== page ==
If it were just a matter of having to go directly to the Google sites to use Gmail and calendar, that might be fine. Not as easy as having an app, but fine. But Gmail, calendar, and Google voice seem especially and extraordinarily difficult to use with this phone (although my contacts transferred over with zero problems). For some reason, the keyboard simply does not work well on the Google sites – there’s a huge lag and it misses some characters. It’s almost comical how badly they work together, considering how great the keyboard is!
It is possible (and quite easy) to use Google calendar with the phone’s calendar, but it only shows your main calendar. This is pretty useless for those of us who have multiple calendars (I think I have nine – yes, I know). It is also very easy to read and send email using the phone’s email app, but what I can’t do is sort the emails into their Gmail folders for later action, or tag them, or see my priority inbox. Plus, since I get ALL emails in one stream, I get all of those spammy ones in the stream that I started filtering out years ago.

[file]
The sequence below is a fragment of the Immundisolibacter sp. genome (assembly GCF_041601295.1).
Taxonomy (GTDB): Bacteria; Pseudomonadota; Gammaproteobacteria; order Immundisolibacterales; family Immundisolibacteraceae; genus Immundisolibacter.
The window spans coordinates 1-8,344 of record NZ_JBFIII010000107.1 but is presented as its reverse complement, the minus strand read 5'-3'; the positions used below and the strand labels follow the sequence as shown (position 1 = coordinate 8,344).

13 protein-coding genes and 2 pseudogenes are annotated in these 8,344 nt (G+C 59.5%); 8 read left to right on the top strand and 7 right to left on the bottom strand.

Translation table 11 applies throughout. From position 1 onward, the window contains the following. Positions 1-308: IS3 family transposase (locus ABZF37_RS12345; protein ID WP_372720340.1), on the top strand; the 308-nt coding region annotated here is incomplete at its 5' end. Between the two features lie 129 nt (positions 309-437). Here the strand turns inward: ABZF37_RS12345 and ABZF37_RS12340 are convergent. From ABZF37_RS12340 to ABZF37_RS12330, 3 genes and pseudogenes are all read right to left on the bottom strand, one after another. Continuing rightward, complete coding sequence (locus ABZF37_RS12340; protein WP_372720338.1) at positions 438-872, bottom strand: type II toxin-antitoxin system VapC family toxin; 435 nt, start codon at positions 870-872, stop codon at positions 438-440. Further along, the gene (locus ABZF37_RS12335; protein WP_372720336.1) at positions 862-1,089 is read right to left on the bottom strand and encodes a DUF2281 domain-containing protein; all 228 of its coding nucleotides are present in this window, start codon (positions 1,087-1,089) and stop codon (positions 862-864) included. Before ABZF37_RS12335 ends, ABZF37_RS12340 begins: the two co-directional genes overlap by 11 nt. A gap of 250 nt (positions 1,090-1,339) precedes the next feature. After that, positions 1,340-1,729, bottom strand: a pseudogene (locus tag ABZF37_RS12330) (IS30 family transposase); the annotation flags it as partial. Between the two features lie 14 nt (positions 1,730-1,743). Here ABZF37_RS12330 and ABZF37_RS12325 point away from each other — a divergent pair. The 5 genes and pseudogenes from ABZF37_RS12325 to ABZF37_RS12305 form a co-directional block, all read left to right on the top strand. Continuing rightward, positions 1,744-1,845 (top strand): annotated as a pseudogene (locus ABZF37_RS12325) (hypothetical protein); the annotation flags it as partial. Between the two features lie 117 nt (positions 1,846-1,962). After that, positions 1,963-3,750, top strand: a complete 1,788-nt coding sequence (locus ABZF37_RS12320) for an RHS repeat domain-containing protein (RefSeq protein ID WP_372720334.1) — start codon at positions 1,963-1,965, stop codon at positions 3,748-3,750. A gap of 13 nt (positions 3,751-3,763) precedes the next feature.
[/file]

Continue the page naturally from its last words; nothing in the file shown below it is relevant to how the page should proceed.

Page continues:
So I’m hoping that some apps appear in the near future to deal with these problem.s However, I like this operating system so much that I’m actually considering switching which email and calendar programs I use (Google voice I’d stick with because I don’t need to type more than a few letters to make a call). I could always have my old email address forward to a new one, so that’s not as crazy as it sounds. I really want to continue using Windows Phone 7 phones but I’m simply not as productive over email without Google integration.
Overall I’m thrilled with this phone. The fact that the platform is so new only means that fixes for many of the things I mentioned above will be coming with future software updates and apps.
Originally posted on Selfish Mom. All opinions expressed on this website come straight from Amy unless otherwise noted. This post has a Compensation Level of 1. Please visit Amy’s Full Disclosure page for more information. Amy also blogs at Filming In Brooklyn, Behind the Screen, and Momtourage, and podcasts with The Blogging Angels.